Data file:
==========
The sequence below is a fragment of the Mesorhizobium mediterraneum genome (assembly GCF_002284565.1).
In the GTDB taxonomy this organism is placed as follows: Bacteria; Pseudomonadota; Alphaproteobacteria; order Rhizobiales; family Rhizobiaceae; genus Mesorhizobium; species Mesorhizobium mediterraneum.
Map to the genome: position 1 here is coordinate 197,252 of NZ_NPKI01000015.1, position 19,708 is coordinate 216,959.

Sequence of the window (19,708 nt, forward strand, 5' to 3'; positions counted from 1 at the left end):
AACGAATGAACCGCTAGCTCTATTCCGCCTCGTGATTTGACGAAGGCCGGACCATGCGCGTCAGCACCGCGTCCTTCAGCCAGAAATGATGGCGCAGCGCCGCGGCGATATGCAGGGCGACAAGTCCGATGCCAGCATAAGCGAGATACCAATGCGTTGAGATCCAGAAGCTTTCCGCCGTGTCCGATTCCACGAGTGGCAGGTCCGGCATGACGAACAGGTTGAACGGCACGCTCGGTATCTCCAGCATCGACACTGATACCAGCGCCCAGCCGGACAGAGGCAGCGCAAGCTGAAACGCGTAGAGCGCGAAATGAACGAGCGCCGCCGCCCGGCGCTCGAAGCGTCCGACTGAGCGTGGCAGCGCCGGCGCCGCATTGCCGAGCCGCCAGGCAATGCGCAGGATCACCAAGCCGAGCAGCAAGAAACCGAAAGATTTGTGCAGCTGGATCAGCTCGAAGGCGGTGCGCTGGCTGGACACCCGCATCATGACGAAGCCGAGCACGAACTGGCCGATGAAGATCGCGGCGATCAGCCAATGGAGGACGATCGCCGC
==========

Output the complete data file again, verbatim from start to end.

The sequence below is a fragment of the Mesorhizobium mediterraneum genome (assembly GCF_002284565.1).
In the GTDB taxonomy this organism is placed as follows: Bacteria; Pseudomonadota; Alphaproteobacteria; order Rhizobiales; family Rhizobiaceae; genus Mesorhizobium; species Mesorhizobium mediterraneum.
Map to the genome: position 1 here is coordinate 197,252 of NZ_NPKI01000015.1, position 19,708 is coordinate 216,959.

Sequence of the window (19,708 nt, forward strand, 5' to 3'; positions counted from 1 at the left end):
AACGAATGAACCGCTAGCTCTATTCCGCCTCGTGATTTGACGAAGGCCGGACCATGCGCGTCAGCACCGCGTCCTTCAGCCAGAAATGATGGCGCAGCGCCGCGGCGATATGCAGGGCGACAAGTCCGATGCCAGCATAAGCGAGATACCAATGCGTTGAGATCCAGAAGCTTTCCGCCGTGTCCGATTCCACGAGTGGCAGGTCCGGCATGACGAACAGGTTGAACGGCACGCTCGGTATCTCCAGCATCGACACTGATACCAGCGCCCAGCCGGACAGAGGCAGCGCAAGCTGAAACGCGTAGAGCGCGAAATGAACGAGCGCCGCCGCCCGGCGCTCGAAGCGTCCGACTGAGCGTGGCAGCGCCGGCGCCGCATTGCCGAGCCGCCAGGCAATGCGCAGGATCACCAAGCCGAGCAGCAAGAAACCGAAAGATTTGTGCAGCTGGATCAGCTCGAAGGCGGTGCGCTGGCTGGACACCCGCATCATGACGAAGCCGAGCACGAACTGGCCGATGAAGATCGCGGCGATCAGCCAATGGAGGACGATCGCCGC